Finally, Taking Play Seriously discusses the work of Jaak Panksepp, who has linked play to the thalamus. What does the thalamus do? Again, Wikipedia: “The thalamus is believed to both process and relay sensory information selectively to various parts of the cerebral cortex, as one thalamic point may reach one or several regions in the cortex… The thalamus plays a major role in regulating arousal, the level of awareness and activity.” In other words, the thalamus acts as a moderator of sensory information to the cortex, highlighting the role of play in the integration of sensory and behavioral processing.
We can also throw emotion into the mix. Other research by Panksepp and colleagues points to a role for social play in brain development of emotion-related pathways: “Rough and tumble (R&T) play is assumed to have beneficial effects in developing organisms. To evaluate this idea, brain derived neurotrophic factor (BDNF) gene expression was evaluated in 32-day-old juvenile rats that were allowed to play for 30 min prior to sacrifice. In situ hybridization for BDNF mRNA revealed that the amygdala and dorsolateral frontal cortex had significantly elevated BDNF mRNA expression as a result of play. These effects suggest that play may help program higher brain regions involved in emotional behaviors.”
What does all this research suggest about the functional role of play in brain and behavioral development? First, what is striking is how play is involved in the integration of different types of processing—sensory, movement, emotion, decision making. Older views of play are that it helps a juvenile test out immature versions of skills (say, practicing how to hunt) or to produce a wider behavioral repertoire. For example, Millicent Ficken in a 1977 article on Avian Play wrote, “Play evolved independently in the two groups probably because of similar selection pressures acting on the developmental process to produce flexibility of behavior and the perfection of certain motor skills.”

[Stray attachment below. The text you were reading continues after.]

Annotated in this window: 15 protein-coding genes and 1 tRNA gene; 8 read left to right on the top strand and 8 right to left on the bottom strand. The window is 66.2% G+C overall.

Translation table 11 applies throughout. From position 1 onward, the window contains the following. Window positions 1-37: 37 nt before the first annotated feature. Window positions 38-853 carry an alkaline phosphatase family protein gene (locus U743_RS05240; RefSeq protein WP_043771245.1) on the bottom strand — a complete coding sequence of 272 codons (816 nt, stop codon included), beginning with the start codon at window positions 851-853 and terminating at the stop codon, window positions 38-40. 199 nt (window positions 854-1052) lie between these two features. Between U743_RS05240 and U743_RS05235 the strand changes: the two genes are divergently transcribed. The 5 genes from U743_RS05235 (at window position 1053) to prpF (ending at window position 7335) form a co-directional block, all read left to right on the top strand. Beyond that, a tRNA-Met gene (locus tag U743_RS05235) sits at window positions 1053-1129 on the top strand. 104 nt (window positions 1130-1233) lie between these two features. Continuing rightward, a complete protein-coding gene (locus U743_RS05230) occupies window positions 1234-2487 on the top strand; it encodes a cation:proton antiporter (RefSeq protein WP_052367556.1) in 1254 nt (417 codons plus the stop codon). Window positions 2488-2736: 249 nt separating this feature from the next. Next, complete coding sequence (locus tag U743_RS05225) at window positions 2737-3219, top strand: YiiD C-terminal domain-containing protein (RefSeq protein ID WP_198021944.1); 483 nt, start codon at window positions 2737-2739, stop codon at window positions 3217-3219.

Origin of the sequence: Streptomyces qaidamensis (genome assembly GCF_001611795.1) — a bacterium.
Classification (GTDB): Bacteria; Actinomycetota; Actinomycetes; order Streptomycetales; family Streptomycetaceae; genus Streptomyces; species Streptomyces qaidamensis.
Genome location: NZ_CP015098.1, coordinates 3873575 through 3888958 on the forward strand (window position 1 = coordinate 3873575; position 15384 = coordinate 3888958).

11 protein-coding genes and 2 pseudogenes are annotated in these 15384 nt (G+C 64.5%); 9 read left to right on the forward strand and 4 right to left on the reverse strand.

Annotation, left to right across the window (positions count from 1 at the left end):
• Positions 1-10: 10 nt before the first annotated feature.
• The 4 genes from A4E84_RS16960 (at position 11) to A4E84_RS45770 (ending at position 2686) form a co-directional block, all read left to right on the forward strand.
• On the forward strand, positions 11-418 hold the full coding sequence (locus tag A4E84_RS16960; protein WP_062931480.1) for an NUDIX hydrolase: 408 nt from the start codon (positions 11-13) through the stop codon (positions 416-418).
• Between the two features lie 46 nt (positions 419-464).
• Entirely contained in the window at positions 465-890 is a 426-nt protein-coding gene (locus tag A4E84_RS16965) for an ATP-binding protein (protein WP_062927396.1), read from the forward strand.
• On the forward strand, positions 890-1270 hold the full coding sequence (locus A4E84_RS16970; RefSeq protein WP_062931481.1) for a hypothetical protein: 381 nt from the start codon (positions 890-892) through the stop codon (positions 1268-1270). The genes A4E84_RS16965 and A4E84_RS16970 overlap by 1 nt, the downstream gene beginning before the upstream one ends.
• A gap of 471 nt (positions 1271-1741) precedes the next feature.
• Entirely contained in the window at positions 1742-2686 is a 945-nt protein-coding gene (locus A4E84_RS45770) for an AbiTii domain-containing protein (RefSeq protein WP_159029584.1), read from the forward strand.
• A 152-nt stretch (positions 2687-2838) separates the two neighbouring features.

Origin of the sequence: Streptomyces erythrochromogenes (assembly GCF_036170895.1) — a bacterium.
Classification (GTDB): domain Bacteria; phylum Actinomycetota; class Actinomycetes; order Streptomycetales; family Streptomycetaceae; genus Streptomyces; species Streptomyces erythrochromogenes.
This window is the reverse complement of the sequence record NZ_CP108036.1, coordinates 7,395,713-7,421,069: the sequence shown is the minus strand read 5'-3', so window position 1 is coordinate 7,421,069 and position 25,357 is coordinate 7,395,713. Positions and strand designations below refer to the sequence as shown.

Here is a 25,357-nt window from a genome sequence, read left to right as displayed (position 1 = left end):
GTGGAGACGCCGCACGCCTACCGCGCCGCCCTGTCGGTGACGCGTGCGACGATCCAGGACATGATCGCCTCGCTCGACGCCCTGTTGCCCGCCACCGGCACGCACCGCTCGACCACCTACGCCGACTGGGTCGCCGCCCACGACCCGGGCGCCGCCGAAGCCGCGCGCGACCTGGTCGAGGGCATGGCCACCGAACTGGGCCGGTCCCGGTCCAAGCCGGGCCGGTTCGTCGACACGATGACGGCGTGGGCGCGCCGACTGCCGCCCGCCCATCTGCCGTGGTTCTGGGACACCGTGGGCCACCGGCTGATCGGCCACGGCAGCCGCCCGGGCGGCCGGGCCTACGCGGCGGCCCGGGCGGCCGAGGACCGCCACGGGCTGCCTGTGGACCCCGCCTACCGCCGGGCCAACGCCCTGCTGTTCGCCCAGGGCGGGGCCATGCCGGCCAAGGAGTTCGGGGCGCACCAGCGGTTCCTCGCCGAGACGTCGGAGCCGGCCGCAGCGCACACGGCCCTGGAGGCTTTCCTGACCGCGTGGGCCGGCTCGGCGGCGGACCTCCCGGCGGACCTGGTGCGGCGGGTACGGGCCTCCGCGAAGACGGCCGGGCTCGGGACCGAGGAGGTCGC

But as Greg has argued in his recent post on the Sapir-Whorf hypothesis, the outdated modular view of unitary capacities and specific functions are not a productive way to think about the relationship between brains, behavior and environments. Greg has consistently argued for the role of different systems collaborating together in the production of language or balance. But how does that happen?
One idea is through play. Taking Play Seriously relates, “The physical movements of playfighting provide the environmental input needed to prune the developing cortex, as Sergio Pellis’s research suggested. This pruning is one way an animal achieves the ability to predict and respond to another animal’s shifting movements.”
In developing species that need environmental-and-state specific behavioral response and modulation, we cannot assume that the coordination of different brain systems happens naturally, simply on its own. That would bring us back to a nature-versus-nurture view, where the brain develops coordinated action on its own.
Why not have a behavior that promotes this process? Combining sensory information, emotional states, cognitive framing, bodily movement, and decision making is not an easy thing. In itself, it takes practice. Practice that brains use to develop appropriately as they connect sensory and body information with contingent responding to the environment.
Play, in my mind, represents one preferential way to achieve this skilled engagement with ecologically and socially complex environments. Given how “what fires together, wires together” and the evolutionary origins of behavior in “fixed action patterns,” a central challenge for our brains is to work against local circuits producing too much stereotypy and automaticity, of behaviors becoming so pervasive they are almost compulsive (like addiction). If a species’ social environments are complex and its foraging strategies are complex, there is likely a selective advantage for brains whose related pathways can work together in producing contingent yet appropriate responses. Play sounds like a fun way to do that.